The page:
Haven't read the whole thread so I might be saying something that's already been mentioned, but V7-i is a nice little 2-chord progression to get the feeling of minor tonality.
What scale does V7-i come from?
What scale does V7-i come from?
The Dominant 7th Cadence does not come from any scale. It's all about Chord Function via Dominant 7th to Tonic, conceiving any scale or mode.
To demonstrate the "common practice" let us first take a moment for embracing the Dominant, Tonic , and Subdominant in our "user friendly" Relative Keys of C Major and A minor .
Key of C Major : G C F ~ D T S
Key of A Minor: Em Am Dm ~ d t s
Now that we have established our keys we may begin to conceive our variant "Harmonic" Dominant 7th Cadences generated.
Key of C Major: D7-G & G7-C & C7-F ~ (D7)D & (D7)T & (D7)S
Key of A Minor: B7-Em & E7-Am & A7-Dm ~ (D7)d & (D7)t & (D7)s
The other "Epic Cadence" via Subdominant.
Here will progressively go forth conceiving our variant "Harmonic" Minor Subdominant 6th Cadences generated.
Key of C Major: Cm6-G & Fm6-C & Bbm6-F ~ (s6)D (s6)T (s6)S
Key of A Minor: Am6-Em & Dm6-Am & Gm6-Dm ~ (s6)d (s6)t (s6)s
Now take note my fellow Troubadour's ,Dominant,Tonic,and Subdominant chords of our Relative Keys are Tonic Parallels of one another and along with their respective cadences may function or deviate without destruction of the Tonic Key
What are "secondary dominants" ? Can we drop the fancy words?
Every Tonic Chord has the potential of embracing two other "Parallel Chords" . These are vaguely referred to as "Secondary Chords" and when they function as Dominant 7ths or Minor Subdominant 6ths "deviation from the tonic chord " you see the "fancy wording" of Secondary Dominants .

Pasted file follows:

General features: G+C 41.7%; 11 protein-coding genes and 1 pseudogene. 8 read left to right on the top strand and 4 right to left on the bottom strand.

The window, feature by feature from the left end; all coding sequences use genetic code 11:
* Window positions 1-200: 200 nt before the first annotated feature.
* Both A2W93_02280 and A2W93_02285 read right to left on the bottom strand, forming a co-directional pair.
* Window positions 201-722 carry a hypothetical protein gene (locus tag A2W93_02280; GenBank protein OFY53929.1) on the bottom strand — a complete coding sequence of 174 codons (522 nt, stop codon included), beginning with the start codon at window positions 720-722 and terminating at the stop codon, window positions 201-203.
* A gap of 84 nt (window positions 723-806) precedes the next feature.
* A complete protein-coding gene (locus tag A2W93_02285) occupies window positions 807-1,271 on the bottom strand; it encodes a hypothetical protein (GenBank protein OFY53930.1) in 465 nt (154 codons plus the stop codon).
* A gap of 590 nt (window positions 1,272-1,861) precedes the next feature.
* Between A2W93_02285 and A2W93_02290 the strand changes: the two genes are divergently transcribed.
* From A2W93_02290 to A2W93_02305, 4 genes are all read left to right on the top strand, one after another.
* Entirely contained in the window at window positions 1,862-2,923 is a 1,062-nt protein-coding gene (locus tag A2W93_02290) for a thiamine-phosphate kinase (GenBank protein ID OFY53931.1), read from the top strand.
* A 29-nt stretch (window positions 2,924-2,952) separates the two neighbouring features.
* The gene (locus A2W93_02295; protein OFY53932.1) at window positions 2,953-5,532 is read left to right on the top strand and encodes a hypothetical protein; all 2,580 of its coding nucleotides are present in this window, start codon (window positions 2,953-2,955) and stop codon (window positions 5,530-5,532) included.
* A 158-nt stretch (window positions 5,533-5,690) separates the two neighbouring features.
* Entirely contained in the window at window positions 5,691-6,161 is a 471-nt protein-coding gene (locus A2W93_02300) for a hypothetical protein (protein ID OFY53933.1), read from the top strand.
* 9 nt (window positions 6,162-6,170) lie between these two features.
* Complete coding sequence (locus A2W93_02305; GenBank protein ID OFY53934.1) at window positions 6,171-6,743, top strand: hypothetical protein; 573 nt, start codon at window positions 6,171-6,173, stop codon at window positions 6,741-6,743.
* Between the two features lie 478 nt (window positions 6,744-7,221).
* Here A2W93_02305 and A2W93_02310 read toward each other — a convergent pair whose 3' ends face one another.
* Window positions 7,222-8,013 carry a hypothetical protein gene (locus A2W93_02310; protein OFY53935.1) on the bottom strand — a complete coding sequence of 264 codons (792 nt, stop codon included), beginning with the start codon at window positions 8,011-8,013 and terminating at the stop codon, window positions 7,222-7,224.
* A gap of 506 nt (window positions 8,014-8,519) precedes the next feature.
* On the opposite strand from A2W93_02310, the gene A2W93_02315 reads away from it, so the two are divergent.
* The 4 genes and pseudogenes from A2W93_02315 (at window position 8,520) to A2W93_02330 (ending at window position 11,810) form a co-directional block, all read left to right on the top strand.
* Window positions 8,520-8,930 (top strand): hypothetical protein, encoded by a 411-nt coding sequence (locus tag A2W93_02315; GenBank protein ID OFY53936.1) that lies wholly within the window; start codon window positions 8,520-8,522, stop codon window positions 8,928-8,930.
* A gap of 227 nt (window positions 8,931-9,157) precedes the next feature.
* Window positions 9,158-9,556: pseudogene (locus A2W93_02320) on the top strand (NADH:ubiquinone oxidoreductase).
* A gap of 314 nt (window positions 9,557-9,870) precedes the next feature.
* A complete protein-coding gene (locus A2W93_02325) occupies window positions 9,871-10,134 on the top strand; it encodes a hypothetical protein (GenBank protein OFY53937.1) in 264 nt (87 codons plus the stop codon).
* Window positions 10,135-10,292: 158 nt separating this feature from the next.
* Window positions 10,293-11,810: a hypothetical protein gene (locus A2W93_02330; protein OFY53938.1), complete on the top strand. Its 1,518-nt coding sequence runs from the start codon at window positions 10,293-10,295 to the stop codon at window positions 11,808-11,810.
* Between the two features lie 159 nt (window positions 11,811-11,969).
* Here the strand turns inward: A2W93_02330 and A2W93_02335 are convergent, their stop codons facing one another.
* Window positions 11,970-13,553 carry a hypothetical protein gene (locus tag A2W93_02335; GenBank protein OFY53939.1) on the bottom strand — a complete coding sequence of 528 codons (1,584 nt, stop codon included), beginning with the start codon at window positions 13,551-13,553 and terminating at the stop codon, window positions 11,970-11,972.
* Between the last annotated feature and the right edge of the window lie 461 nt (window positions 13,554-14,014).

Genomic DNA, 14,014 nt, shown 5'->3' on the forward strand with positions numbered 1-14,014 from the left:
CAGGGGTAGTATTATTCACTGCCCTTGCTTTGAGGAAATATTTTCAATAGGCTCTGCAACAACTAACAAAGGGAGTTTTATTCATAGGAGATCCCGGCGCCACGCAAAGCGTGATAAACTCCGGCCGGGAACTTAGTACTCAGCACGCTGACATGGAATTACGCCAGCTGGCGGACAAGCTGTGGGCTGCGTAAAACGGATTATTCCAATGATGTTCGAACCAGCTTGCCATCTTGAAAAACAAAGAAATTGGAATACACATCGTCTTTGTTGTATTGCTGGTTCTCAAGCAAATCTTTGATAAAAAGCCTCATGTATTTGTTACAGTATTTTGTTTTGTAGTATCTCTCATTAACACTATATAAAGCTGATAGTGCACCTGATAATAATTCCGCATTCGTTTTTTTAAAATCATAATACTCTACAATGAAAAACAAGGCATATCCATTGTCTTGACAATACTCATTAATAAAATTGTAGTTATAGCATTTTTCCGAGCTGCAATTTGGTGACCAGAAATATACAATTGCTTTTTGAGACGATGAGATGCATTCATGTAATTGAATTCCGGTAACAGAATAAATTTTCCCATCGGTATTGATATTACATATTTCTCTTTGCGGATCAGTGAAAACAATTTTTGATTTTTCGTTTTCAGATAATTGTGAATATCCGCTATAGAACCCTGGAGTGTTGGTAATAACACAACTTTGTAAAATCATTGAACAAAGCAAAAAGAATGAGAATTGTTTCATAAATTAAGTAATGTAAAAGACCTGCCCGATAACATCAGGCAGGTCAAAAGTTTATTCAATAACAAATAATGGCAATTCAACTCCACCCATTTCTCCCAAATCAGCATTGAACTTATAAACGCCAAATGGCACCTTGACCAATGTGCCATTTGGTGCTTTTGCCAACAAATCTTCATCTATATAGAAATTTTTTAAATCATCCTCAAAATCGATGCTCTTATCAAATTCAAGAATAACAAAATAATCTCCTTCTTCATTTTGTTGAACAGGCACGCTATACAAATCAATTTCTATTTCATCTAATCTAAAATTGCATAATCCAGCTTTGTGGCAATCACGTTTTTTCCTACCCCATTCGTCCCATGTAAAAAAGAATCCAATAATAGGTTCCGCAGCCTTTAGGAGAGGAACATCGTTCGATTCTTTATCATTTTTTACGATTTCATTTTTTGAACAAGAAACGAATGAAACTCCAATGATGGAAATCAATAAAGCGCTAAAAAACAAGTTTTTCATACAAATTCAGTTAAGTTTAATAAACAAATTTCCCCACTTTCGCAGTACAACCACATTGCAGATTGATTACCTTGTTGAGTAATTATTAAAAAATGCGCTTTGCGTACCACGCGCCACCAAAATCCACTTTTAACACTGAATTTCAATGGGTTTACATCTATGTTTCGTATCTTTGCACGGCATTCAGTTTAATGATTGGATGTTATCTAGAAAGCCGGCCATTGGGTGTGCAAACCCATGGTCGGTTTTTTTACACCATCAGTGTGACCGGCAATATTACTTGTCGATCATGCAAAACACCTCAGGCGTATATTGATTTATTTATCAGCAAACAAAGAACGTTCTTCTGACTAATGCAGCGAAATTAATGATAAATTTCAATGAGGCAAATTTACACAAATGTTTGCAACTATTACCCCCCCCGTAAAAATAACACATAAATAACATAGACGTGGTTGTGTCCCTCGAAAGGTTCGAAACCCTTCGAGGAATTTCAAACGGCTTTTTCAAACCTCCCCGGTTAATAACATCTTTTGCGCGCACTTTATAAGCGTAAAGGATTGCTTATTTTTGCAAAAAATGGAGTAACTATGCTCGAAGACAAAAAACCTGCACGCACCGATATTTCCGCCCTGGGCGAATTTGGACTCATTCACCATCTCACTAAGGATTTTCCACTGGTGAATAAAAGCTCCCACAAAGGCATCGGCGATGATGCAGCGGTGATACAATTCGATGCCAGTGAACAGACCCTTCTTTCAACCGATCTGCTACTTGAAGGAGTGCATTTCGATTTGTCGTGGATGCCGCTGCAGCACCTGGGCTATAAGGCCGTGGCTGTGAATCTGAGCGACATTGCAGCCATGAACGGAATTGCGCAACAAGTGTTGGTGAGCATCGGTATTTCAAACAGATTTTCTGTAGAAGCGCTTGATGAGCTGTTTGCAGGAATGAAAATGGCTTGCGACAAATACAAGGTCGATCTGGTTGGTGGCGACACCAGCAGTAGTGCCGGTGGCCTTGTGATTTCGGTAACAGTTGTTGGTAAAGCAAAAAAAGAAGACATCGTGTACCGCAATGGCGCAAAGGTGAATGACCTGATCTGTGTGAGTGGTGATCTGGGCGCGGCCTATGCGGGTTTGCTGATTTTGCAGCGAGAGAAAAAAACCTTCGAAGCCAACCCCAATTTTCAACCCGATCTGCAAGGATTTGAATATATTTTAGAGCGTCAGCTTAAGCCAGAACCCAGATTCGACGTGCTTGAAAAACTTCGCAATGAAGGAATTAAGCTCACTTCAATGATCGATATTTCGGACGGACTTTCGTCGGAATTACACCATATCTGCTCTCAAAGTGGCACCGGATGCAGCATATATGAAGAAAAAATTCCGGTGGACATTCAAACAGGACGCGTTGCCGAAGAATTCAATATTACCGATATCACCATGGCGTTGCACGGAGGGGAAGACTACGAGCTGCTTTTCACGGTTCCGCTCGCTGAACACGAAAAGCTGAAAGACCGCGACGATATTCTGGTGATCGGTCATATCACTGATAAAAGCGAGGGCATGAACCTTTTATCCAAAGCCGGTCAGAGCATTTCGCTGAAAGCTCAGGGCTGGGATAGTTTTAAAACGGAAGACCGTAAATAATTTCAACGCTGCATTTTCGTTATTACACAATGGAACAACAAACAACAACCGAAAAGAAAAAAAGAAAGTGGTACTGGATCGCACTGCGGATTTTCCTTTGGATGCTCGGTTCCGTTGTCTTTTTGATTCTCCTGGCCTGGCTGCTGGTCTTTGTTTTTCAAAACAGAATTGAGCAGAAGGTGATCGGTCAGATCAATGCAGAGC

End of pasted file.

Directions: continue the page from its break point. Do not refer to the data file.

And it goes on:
#1. Our Tonic Parallel Chord is conceived by its "whole tone change" and shares two common tones with our Tonic Chord
e.g. Key of C Major: G-Em & C-Am & F-Dm-F ~ D-Dp T-Tp S-Sp
e.g. Key of A Minor: Em-G & Am-C & Dm-F ~ d-dP t-tP s-sP
#2# Our Tonic Counter Parallel is conceived by its "half tone change" and also shares two common tones with our Tonic Chord.
e.g Key of C Major: G-Bm & C-Em & F-Am ~ D-Dc T-Tc S-Sc
e.g. Key of E Minor: Bm-G & Em-C & Am-F ~ d-dC t-tC s-sC
Obviously we may easily embrace a much greater array of Chord Functions and Cadences via Tonic Chord and it's respective Parallels,but we have only attempted to show the "common practice" Now let it be known my fellow Troubadours ,those who aspire relativity with this phenomenon will surely be endowed for exploiting the most dynamic aspects of musical harmony .
Last edited by TheJasbo at May 23, 2013,
Here's an easy song with chords for singing that should tune anybody's head into shape with minor tonality https://www.youtube.com/watch?v=DpIjPr63paw
After 20 years you've never learnt how to use minor chords? Did you have massive gaps in those 20 years? Its hard to find a song that doesnt use them.
Unless the only chords you ever learned are C, G, F and D... I have no idea how you can play music for 20 years without using a minor chord.
Even if you play C, A5, F, G, The A5 is still a "minor chord" you're just not playing the third, which is what gives it the minor color... But it's not like whatever is going on above the A5 doesn't lend itself to a minor tonality.
I consider Jazz and Pop to be in the same boat.
Well trad jazz was the pop of it's day, kind of the first "young people's music" and swing was big in dance halls but then Bebop flipped all that shit on it's head...so basically my point is you're wrong, dead wrong, and have been wrong since the 1930's.
How's about analyzing songs that have those examples and playing them to get a feel? I think you can use chords out of key too so that roadmap is a narrow picture. Then go back and look at theories of why they work to get the big picture.